Making Changes Now
Report of the Duck Outing Las Flores 04th and 05th, November 2019


Report of the Duck Outing Las Flores 04th and 05th, November 2019

On November 4th, the Making Changes Now team went on their first outing to Las Flores. Many waterfowl species were spotted during this first expedition.

On Monday 04th, November a team of four – led by Juan Pablo Seco Pon - set out around mid-morning with the goal of commencing a conservation project centered in obtaining estimates of the abundance and productivity of ducks in Las Flores, western Buenos Aires province. That morning the weather was our side, with mild-temperatures at the beginning and increasing by the hour. We visited up to nine lagoons in the search of ducks, sometimes aided with waders, also checking for nests around associated vegetation, shrubs and trees; though no active nests or ducklings were found. Up to 4 species of ducks of interest for the project were spotted that day, including the Yellow-billed Pintail, the Rossy-billed Pochard, and the Silver and Ringed teals.

Other duck species spotted comprised the White-cheeked Pintail and the White-faced Whistling-Duck. One interesting sighting included a nest of the Southern Screamer and of the Black-crowned Night- Heron containing every 4 and 3 eggs, respectively. By the early afternoon, some heavy rain prevented us from continuing in the search of ducks, so it was decided to call the day off, and expect the weather to improve for the following day. 

On Tuesday 05th, the team started very early in the morning, expecting that the rains from the previous day did not affect the gravel roads. Fortunately, luck was on our side, and with the driving skills of Javier, one of our local guides, we managed to visit another 11 lagoons. With the same spirit as the previous day, we search not only for ducks of interest but also for their nests or ducklings; but none was found again. Except for a couple of Southern wigeons, the same species of ducks were spotted that day when compared to the previous one. One extra species of duck spotted that day included the Red Shoveler.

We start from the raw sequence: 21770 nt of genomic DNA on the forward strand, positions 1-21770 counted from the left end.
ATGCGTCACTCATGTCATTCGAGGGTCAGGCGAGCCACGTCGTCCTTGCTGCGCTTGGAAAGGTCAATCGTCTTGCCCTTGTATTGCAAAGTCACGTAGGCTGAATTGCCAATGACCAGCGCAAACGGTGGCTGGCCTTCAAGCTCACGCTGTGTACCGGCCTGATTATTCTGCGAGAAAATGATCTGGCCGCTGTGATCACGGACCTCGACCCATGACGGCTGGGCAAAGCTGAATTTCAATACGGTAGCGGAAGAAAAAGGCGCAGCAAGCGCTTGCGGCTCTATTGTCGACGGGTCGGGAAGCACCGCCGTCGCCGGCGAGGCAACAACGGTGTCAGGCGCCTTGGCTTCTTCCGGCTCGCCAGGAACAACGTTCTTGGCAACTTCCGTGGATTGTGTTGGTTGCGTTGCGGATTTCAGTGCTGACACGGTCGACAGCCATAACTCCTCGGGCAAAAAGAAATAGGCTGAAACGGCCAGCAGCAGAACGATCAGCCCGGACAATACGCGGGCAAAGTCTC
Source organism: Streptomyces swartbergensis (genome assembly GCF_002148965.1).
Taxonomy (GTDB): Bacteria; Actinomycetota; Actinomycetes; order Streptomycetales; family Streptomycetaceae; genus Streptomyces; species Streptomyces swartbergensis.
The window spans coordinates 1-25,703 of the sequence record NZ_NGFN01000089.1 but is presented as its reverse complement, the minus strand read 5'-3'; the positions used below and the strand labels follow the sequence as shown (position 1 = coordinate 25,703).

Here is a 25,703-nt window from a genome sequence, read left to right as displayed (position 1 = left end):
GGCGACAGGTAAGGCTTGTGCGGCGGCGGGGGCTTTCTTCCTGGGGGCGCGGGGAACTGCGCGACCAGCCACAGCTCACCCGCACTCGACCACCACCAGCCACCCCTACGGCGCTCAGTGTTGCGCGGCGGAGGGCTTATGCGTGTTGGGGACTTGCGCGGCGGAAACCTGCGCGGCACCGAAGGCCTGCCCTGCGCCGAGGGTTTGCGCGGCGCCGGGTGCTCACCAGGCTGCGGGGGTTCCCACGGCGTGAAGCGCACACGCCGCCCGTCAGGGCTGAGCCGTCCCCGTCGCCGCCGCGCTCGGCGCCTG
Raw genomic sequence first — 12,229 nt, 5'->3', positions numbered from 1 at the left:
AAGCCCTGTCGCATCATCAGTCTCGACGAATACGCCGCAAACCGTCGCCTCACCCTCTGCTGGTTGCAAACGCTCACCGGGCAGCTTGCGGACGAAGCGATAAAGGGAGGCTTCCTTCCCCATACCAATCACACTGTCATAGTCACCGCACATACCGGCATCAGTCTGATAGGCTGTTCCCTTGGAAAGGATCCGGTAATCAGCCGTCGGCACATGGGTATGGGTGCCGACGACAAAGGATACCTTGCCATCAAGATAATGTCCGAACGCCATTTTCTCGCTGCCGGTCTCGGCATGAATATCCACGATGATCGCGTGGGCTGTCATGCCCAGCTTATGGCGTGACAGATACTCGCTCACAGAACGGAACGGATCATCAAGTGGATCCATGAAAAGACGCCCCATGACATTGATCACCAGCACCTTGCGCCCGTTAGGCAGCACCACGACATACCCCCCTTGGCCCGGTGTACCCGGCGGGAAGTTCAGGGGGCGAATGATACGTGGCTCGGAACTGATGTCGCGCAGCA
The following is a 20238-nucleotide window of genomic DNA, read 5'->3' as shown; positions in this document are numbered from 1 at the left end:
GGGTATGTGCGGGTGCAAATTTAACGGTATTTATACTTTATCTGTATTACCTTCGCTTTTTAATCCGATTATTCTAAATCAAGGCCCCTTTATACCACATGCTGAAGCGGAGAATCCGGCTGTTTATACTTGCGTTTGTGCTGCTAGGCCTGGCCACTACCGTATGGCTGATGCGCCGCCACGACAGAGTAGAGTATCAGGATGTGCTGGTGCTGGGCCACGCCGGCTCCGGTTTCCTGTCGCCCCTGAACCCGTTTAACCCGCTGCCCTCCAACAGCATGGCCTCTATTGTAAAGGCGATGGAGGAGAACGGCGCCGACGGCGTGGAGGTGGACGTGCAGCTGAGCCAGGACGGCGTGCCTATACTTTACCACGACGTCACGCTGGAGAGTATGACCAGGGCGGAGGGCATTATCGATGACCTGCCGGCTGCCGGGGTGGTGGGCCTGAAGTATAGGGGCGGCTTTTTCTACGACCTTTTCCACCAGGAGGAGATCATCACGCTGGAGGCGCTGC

During lunchtime, we have some time to wrap up the list of species sighted during our outing. Apart from the ducks latter referred, other bird species (incomplete list) included three species of coots (Red-gartered, White-winged and Red-fronted coot), several species of raptors (White-tailed Kite, Snail Kite, Long-winged Harrier, Sharp-shinned Hawk, Southern Caracara, Chimango Caracara, Aplomado Falcon, and American Kestrel), several species of waterfowl (Southern Lapwing, White-necked Heron, Great Egret, Snowy Egret, Cattle Egret, Black-crowned Night-Heron, Maguari Stork, Bare-faced Ibis, White-faced Ibis, Roseate Spoonbill, Southern Screamer, Neotropic Cormorant, Coscoroba Swan, Black-necked Swan, and Plumbeous Rail), Brown-hooded Gull, Snowy-crowned Tern, Monk Parakeet, Guira Cuckoo, Burrowing Owl, Field Flicker, Rufous Hornero, Spectacled Tyrant, Fork-tailed Flycatcher, Barn Swallow, White-rumped Swallow, White-banded Mockingbird, Rufous-collared Sparrow, Brown-and-Yellow Marshbird, Long-tailed Meadowlark, House Sparrow, European Starling, Picazuro Pigeon, Eared Dove, Picui Ground-Dove, Shiny Cowbird, Bay-winged Cowbird, and the Great Kiskadee. 



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